Matthew S. Schwartz

Matthew S. Schwartz is a reporter with NPR's news desk. Before coming to NPR, Schwartz worked as a reporter for Washington, DC, member station WAMU, where he won the national Edward R. Murrow award for feature reporting in large market radio. Previously, Schwartz worked as a technology reporter covering the intricacies of Internet regulation. In a past life, Schwartz was a Washington telecom lawyer. He got his J.D. from Georgetown University Law Center, and his B.A. from the University of Michigan ("Go Blue!").

Updated at 10:30 a.m. ET

An additional 3,750 troops will be sent to the Southern border to help install wire barriers and monitor crossings, officials said. The new deployment will bring the number of active-duty troops there to around 6,000.

In a tweet on Sunday, President Trump said that "STRONG Border Security" is necessary in the face of "Caravans marching through Mexico and toward our Country."

The Chicago Police Department is about to undergo extensive changes to its practices and policies, after a federal judge approved a plan Thursday that attempts to reform the way the police department interacts with the public.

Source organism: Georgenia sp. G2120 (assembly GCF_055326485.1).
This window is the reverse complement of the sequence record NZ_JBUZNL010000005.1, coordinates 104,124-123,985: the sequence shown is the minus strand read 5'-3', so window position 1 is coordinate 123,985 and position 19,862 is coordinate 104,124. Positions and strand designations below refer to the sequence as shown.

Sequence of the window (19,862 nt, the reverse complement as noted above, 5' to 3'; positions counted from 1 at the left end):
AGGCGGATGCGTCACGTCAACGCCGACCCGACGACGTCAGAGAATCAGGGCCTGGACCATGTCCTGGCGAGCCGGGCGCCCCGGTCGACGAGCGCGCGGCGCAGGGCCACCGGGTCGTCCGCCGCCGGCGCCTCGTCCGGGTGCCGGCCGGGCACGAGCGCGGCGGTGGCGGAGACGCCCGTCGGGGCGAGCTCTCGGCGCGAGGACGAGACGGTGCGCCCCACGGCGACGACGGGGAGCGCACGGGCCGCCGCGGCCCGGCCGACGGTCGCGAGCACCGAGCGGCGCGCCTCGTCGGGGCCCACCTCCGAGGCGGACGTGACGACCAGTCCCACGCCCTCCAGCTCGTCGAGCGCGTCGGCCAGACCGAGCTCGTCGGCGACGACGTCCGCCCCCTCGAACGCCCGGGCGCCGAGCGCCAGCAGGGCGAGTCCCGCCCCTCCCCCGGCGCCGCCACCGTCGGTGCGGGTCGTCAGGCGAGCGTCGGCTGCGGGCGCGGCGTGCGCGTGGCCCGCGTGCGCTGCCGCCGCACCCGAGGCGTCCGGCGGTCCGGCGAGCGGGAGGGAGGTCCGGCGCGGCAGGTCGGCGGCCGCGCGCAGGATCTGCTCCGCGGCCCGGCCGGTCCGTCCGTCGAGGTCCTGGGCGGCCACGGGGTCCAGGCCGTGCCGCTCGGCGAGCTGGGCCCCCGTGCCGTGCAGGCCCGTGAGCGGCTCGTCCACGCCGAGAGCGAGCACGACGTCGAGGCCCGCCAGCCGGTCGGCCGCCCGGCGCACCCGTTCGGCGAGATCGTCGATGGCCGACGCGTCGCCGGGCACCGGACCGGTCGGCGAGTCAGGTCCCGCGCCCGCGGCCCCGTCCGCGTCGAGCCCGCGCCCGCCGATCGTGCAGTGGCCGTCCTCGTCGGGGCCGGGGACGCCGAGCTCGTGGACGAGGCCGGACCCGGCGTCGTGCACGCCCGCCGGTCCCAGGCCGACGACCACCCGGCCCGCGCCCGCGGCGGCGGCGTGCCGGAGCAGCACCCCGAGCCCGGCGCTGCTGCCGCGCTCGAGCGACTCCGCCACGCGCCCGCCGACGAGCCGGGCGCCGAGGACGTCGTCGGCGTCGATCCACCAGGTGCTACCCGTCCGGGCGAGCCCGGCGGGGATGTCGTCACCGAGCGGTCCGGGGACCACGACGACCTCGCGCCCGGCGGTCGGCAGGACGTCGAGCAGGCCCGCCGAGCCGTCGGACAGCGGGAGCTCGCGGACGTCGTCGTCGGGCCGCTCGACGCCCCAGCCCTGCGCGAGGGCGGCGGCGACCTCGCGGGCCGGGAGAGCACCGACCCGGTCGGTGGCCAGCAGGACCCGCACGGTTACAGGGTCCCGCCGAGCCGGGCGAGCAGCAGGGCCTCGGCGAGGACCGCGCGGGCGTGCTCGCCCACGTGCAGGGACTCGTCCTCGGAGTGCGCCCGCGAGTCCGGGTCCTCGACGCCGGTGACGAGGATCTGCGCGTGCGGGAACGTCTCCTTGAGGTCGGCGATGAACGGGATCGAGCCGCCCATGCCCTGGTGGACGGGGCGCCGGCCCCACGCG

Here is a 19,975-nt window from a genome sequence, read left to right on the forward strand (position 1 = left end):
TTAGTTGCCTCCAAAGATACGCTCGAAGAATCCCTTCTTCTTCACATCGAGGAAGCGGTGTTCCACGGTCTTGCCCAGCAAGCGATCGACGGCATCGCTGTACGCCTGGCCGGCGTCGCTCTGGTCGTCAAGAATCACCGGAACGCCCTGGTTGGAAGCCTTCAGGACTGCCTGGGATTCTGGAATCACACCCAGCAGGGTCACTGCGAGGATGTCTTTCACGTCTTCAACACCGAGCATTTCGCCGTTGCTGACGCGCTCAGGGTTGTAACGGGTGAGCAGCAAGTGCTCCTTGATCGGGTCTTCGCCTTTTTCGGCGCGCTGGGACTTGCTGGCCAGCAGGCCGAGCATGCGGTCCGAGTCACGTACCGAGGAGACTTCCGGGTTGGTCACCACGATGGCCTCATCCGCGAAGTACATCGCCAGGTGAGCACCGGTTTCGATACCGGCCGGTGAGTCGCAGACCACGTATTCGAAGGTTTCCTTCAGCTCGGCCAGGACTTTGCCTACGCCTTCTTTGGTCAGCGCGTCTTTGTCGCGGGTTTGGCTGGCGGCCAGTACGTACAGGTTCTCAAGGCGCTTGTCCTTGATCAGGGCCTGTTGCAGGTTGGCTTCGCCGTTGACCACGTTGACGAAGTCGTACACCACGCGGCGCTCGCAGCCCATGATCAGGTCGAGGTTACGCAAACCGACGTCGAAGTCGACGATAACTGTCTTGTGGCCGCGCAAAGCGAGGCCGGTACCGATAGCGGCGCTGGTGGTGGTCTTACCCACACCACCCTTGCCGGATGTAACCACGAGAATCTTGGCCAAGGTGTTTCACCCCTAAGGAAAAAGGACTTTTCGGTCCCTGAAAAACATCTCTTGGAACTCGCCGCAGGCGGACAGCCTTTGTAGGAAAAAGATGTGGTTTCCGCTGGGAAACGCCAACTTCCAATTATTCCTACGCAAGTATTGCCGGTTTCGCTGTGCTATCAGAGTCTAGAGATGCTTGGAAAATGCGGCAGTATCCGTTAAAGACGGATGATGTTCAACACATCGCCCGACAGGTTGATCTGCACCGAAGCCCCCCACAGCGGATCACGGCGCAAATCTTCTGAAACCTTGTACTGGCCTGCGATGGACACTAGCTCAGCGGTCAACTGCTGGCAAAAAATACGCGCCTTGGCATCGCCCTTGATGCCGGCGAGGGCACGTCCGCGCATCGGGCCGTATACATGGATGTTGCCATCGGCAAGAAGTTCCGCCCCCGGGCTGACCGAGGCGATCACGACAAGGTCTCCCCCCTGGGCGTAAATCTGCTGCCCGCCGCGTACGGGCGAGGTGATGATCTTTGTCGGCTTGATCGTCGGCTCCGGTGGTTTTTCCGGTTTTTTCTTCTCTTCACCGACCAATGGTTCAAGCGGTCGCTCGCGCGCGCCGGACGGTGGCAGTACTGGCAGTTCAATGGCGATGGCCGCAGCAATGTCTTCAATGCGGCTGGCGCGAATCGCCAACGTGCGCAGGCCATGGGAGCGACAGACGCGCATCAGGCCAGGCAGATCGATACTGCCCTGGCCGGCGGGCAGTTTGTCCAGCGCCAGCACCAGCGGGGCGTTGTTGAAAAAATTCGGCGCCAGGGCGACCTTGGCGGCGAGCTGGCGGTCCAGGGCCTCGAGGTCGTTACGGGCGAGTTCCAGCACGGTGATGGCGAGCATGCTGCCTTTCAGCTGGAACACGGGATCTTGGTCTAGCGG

The Internet once again finds itself in court today, as the Federal Communications Commission defends its decision to repeal net neutrality rules put in place by the Obama administration.

Two-time Grammy winner James Ingram, whose signature timbre instantly evokes the classic R&B sound of the 1980s, has died. He was 66.

Ingram's passing was announced on Twitter by actress Debbie Allen. "I have lost my dearest friend and creative partner James Ingram to the Celestial Choir," she wrote. "He will always be cherished, loved and remembered for his genius, his love of family and his humanity. I am blessed to have been so close."

Oil prices are up more than 2 percent after the U.S. imposed sanctions on Venezuela's state-run oil company known as PDVSA.

As government safety workers get back to work after the partial government shutdown that lasted more than a month, the National Transportation Safety Board is developing plans to work through the backlog — and realizing that some evidence might no longer exist.

Most investigations were put on hold when workers were dismissed. But 22 investigations never even began. That includes 15 aviation accidents resulting in 21 fatalities; three marine accidents; two railroad accidents causing two fatalities; and two highway accidents, which killed seven people.

Forever Stamps have gotten a lot more expensive, relatively speaking.

The price of a first-class Forever Stamp went up by a nickel Sunday, from 50 cents to 55 cents. That 10 percent increase "is the biggest price increase by total cents in the history of the Postal Service," according to The Associated Press.

The Postal Service has been running a multibillion-dollar deficit for years, and the price increase is an attempt to contend with a United States that just doesn't send as many letters as it used to.

Updated at 7:28 p.m. ET

The Microsoft search engine, Bing, is back online in China after apparently being blocked on Wednesday, a company spokesperson told NPR.

"We can confirm that Bing was inaccessible in China, but service is now restored," the spokeswoman said in an emailed statement.